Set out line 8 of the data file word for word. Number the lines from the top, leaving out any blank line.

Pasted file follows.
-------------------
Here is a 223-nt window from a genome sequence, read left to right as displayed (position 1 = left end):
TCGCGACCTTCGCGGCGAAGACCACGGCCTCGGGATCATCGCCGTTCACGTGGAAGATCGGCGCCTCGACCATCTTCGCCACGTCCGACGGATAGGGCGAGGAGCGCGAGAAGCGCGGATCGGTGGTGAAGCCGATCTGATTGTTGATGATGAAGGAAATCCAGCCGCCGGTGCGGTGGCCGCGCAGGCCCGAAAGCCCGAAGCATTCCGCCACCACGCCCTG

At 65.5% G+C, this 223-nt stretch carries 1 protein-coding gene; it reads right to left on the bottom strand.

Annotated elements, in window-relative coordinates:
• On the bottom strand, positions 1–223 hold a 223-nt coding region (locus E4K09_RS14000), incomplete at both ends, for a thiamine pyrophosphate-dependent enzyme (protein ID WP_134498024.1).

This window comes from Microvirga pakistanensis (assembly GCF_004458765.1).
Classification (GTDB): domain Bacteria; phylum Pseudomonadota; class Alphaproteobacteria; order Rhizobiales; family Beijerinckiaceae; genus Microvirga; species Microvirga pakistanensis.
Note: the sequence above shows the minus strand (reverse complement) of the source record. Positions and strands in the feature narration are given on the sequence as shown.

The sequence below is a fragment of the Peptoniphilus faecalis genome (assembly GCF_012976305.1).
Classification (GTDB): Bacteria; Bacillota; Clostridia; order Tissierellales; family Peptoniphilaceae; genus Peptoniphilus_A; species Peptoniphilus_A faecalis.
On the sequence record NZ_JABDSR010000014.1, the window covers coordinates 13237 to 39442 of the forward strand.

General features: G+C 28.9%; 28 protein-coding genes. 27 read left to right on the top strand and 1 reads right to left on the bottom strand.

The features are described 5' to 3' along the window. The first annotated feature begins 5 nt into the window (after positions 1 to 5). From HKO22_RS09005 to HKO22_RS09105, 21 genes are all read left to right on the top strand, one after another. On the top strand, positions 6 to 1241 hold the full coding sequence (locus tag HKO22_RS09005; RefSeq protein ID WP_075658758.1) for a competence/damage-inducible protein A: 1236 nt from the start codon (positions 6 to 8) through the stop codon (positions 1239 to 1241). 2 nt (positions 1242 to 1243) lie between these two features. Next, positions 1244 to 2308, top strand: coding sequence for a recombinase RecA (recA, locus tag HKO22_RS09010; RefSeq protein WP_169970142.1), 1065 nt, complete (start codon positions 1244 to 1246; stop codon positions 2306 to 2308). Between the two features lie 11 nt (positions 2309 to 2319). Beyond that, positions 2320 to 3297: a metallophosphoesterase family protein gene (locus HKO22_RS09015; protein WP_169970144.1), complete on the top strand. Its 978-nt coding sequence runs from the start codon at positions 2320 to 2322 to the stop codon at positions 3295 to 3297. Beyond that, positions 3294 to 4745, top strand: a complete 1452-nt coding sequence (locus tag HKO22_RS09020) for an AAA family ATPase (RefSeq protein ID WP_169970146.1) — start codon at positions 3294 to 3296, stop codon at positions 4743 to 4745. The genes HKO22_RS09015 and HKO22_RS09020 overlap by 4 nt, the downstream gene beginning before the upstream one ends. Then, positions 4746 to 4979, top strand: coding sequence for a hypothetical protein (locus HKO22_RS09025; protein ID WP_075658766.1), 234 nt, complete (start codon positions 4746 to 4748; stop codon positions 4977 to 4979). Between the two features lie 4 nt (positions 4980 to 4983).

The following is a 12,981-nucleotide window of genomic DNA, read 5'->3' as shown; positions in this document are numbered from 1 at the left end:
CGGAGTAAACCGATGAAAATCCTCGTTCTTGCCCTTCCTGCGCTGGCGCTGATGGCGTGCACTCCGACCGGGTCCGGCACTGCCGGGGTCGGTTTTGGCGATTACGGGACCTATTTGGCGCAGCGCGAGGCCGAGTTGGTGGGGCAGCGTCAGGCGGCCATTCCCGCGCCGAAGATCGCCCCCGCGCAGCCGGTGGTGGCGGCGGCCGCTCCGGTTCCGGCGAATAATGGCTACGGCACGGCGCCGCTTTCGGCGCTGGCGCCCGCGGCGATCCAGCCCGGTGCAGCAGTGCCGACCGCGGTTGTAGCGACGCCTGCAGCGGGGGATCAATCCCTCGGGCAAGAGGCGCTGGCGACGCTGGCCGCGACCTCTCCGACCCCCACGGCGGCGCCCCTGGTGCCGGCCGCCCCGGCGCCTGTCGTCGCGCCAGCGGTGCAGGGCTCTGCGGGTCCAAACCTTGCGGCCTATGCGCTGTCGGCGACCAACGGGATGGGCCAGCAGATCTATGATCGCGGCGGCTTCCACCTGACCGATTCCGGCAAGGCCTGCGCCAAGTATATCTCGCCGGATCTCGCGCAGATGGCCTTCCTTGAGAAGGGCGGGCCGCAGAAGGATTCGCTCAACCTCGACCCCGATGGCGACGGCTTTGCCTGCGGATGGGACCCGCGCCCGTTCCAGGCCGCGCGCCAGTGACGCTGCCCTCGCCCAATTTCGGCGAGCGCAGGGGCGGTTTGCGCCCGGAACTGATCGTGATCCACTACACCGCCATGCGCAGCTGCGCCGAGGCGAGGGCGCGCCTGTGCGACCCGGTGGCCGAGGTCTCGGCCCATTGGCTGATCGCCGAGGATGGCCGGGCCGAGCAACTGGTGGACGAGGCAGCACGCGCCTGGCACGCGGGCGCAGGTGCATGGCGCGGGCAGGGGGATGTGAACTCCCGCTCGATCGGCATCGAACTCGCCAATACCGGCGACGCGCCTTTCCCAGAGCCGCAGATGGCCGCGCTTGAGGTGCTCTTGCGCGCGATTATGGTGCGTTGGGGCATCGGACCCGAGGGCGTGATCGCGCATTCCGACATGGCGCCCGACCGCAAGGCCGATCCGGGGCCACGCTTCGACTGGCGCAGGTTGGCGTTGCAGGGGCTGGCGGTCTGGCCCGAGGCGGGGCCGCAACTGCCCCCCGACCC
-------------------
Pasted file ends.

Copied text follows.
Note: the sequence above shows the minus strand (reverse complement) of the source record. Positions and strands in the feature narration are given on the sequence as shown.